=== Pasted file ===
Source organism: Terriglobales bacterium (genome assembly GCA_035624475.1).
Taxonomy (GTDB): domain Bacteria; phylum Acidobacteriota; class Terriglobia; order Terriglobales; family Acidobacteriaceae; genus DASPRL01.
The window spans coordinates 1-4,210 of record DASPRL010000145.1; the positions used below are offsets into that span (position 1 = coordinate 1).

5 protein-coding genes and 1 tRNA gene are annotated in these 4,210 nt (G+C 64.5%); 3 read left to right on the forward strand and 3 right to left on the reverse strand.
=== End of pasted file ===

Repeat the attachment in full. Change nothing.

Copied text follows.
Source organism: Terriglobales bacterium (genome assembly GCA_035624475.1).
Taxonomy (GTDB): domain Bacteria; phylum Acidobacteriota; class Terriglobia; order Terriglobales; family Acidobacteriaceae; genus DASPRL01.
The window spans coordinates 1-4,210 of record DASPRL010000145.1; the positions used below are offsets into that span (position 1 = coordinate 1).

5 protein-coding genes and 1 tRNA gene are annotated in these 4,210 nt (G+C 64.5%); 3 read left to right on the forward strand and 3 right to left on the reverse strand.